When running a site with WP Engine, a new “WP Engine” tab is added to your admin menu. I’m kind of sick of everyone putting tabs in my dashboard, but it is fairly convenient. Moving on…

The WP Engine menu has buttons to clear your cache and reset file permissions along with a few other things. More importantly, there is a “staging” tab which takes you to this page:

screenshot of the WP Engine staging page

As you can see, there are two things you can do here.

First, you can copy your live site to your staging site. Then you would make modifications to your staging sites without disrupting any visitors on your live site. Once you’re happy with the changes made on the staging site you can make use of the red button. That one copies the staging site to your live site.

It’s an easy system to work with, and I can’t imagine not having a staging site now.

Comparable functionality can be purchased from CoachPress for $12/month.

Wait, $29/month is underpriced?

If you’ve been following along, I’ve been posting the cost of some of these services from other businesses. This is an easy way to quantify their worth.

Currently, the market values the backup, staging, and security services at a cost of $37.99/month. In other words, you save $9/month with WP Engine plus, of course, you get the hosting.

If you get a lot of traffic, need hosting for more than 1 domain, or need to use multi-site, the professional plan will likely suit you best ($99/month).

Competethemes.com currently runs on an annual subscription to the Professional plan which costs $1,000/year ($83/month). It includes support for 10 domains, a CDN, and up to 100,000 visits per month (I use it for a few other sites as well).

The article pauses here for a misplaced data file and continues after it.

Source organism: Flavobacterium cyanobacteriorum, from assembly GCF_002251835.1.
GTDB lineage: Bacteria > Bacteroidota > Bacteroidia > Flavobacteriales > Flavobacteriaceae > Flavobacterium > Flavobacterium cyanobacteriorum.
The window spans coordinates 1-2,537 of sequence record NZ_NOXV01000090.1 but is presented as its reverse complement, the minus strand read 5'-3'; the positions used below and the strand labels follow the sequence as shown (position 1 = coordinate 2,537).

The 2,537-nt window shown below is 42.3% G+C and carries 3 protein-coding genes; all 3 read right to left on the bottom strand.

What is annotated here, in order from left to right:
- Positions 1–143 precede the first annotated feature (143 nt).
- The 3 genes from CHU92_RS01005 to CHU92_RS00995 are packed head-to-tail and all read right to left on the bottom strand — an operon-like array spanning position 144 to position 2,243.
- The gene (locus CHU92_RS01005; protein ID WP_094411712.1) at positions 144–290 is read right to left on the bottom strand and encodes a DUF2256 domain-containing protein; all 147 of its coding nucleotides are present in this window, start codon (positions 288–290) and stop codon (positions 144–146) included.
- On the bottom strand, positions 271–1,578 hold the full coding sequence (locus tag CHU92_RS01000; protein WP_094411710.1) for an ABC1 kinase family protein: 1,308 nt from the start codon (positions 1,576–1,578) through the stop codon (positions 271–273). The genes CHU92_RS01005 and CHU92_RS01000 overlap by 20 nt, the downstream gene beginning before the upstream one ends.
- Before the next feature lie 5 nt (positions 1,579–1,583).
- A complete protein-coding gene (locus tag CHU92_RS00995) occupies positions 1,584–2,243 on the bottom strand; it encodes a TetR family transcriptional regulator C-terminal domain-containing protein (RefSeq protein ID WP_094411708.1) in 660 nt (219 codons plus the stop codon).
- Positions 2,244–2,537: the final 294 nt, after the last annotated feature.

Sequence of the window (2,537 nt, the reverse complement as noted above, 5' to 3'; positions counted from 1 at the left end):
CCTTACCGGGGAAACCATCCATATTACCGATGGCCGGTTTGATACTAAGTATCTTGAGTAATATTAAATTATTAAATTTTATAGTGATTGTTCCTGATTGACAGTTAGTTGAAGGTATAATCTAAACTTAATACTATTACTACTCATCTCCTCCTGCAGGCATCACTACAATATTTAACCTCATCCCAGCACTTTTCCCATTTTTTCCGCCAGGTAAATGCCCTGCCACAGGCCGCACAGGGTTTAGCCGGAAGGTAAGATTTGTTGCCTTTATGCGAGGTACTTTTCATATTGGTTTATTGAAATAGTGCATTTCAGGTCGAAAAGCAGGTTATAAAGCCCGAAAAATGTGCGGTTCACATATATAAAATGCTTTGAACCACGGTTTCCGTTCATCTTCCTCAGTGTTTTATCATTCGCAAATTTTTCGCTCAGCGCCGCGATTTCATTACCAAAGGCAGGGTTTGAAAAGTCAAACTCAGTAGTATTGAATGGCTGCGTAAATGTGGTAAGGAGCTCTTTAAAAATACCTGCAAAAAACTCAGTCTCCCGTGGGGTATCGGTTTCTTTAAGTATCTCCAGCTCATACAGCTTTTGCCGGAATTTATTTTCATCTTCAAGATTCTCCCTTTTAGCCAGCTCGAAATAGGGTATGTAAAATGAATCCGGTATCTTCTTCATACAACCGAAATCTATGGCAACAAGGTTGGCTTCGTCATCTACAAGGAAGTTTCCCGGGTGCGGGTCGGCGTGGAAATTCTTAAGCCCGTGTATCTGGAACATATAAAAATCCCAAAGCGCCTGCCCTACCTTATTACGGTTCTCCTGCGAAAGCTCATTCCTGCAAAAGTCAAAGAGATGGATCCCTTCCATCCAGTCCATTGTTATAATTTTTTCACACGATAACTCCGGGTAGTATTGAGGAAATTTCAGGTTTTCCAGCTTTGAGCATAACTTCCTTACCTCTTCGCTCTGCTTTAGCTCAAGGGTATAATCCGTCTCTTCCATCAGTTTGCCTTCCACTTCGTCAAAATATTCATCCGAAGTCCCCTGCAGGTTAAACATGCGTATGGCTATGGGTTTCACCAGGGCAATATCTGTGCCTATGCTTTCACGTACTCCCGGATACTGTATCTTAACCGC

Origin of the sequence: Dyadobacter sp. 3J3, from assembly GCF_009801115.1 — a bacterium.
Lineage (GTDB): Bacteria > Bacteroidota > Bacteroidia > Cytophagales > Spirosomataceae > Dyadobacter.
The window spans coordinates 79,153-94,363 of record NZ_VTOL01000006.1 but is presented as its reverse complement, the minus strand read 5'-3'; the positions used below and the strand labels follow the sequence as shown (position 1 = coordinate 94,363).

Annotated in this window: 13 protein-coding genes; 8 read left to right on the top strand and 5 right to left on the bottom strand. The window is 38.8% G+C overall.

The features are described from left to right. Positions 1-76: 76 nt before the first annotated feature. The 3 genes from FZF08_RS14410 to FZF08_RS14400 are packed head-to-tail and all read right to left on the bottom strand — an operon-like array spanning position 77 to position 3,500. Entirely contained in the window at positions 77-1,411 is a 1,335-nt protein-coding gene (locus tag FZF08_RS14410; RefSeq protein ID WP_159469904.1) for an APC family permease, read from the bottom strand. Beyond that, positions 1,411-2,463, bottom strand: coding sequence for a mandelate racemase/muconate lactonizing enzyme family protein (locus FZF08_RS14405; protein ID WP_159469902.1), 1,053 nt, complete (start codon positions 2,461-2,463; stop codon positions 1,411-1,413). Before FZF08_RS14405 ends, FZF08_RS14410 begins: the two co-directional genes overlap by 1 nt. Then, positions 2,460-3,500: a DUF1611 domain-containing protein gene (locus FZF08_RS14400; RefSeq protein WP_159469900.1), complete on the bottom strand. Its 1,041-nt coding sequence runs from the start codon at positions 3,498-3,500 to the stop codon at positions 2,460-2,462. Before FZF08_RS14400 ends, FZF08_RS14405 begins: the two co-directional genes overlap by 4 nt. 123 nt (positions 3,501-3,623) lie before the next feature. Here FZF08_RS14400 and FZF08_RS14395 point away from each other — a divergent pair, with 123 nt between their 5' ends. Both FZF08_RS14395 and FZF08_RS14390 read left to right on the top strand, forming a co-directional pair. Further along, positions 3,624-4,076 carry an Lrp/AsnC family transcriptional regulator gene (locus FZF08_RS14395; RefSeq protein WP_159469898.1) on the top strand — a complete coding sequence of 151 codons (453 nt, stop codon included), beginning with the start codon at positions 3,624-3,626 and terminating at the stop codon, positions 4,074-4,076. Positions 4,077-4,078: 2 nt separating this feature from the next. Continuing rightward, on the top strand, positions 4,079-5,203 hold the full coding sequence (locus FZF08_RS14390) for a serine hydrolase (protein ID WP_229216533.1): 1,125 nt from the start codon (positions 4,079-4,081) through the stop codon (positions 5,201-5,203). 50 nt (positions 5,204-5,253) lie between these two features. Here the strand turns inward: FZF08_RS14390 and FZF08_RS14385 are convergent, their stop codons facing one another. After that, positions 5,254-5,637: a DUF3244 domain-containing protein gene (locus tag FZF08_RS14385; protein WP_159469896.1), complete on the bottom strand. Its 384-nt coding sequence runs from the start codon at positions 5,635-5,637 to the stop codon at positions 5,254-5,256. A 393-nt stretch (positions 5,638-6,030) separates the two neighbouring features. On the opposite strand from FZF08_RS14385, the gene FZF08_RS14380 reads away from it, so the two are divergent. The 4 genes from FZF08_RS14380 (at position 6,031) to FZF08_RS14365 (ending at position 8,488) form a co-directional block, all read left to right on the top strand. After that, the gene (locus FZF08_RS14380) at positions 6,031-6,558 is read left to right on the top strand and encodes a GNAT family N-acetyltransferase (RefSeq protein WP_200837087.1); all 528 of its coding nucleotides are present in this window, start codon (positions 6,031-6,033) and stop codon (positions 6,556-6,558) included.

Who should get it?

WP Engine will serve you best if you let them handle everything for you. If you want to focus on your business and making content, rather than managing your hosting environment, you will probably love WP Engine.

While I do have technical issues with WP Engine at times, I love the autonomy I get. I already have too many plugins installed, so I appreciate that backups, caching, and other functionality are handled (and maintained) by WP Engine.

Lightning fast hosting combined with hands-off, premium services make WP Engine a great product. While occasional head-butting with WP Engine’s infrastructure prevent it from being a truly blissful experience, its merits still outweigh its faults.

Signup now to get 20% off your first month.

Find out why I’ve hosted Compete Themes with WP Engine for over 2 years.

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Additional Details & Experiences

The points above are the most salient in your purchase decision, but there are some other considerations as well.

Free CDN

For Professional plans and up, WP Engine provides a CDN via MaxCDN. This helps images and other files on your site load faster by loading them from servers geographically closer to the visitor.

If you’re not very tech-savvy, adding a CDN for your site can be a little overwhelming. Here’s how you do it with WP Engine:

Enabling the CDN in WP Engine

SSL installation